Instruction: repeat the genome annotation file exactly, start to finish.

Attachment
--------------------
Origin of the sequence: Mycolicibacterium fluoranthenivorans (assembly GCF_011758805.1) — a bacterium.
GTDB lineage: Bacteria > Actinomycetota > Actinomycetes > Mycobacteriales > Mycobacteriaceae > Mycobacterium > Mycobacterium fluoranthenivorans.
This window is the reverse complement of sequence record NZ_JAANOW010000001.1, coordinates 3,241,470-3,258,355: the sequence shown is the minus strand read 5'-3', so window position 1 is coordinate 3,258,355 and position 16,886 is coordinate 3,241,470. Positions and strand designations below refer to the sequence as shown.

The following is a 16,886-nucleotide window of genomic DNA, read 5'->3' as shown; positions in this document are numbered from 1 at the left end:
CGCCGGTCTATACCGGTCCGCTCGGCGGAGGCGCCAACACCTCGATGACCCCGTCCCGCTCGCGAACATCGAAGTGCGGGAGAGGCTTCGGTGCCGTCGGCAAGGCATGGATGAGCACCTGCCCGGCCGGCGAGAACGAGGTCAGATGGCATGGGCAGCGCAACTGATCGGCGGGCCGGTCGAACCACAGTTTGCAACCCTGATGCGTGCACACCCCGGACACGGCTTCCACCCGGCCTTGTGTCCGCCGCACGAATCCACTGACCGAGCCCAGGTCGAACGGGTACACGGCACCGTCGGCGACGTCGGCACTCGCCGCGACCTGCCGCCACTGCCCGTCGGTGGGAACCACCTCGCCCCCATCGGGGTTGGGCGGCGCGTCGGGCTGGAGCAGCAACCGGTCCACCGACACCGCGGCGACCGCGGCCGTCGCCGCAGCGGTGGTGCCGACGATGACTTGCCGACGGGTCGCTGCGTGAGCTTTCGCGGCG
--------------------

Origin of the sequence: Mycolicibacterium fluoranthenivorans (assembly GCF_011758805.1) — a bacterium.
GTDB lineage: Bacteria > Actinomycetota > Actinomycetes > Mycobacteriales > Mycobacteriaceae > Mycobacterium > Mycobacterium fluoranthenivorans.
This window is the reverse complement of sequence record NZ_JAANOW010000001.1, coordinates 3,241,470-3,258,355: the sequence shown is the minus strand read 5'-3', so window position 1 is coordinate 3,258,355 and position 16,886 is coordinate 3,241,470. Positions and strand designations below refer to the sequence as shown.

The following is a 16,886-nucleotide window of genomic DNA, read 5'->3' as shown; positions in this document are numbered from 1 at the left end:
CGCCGGTCTATACCGGTCCGCTCGGCGGAGGCGCCAACACCTCGATGACCCCGTCCCGCTCGCGAACATCGAAGTGCGGGAGAGGCTTCGGTGCCGTCGGCAAGGCATGGATGAGCACCTGCCCGGCCGGCGAGAACGAGGTCAGATGGCATGGGCAGCGCAACTGATCGGCGGGCCGGTCGAACCACAGTTTGCAACCCTGATGCGTGCACACCCCGGACACGGCTTCCACCCGGCCTTGTGTCCGCCGCACGAATCCACTGACCGAGCCCAGGTCGAACGGGTACACGGCACCGTCGGCGACGTCGGCACTCGCCGCGACCTGCCGCCACTGCCCGTCGGTGGGAACCACCTCGCCCCCATCGGGGTTGGGCGGCGCGTCGGGCTGGAGCAGCAACCGGTCCACCGACACCGCGGCGACCGCGGCCGTCGCCGCAGCGGTGGTGCCGACGATGACTTGCCGACGGGTCGCTGCGTGAGCTTTCGCGGCG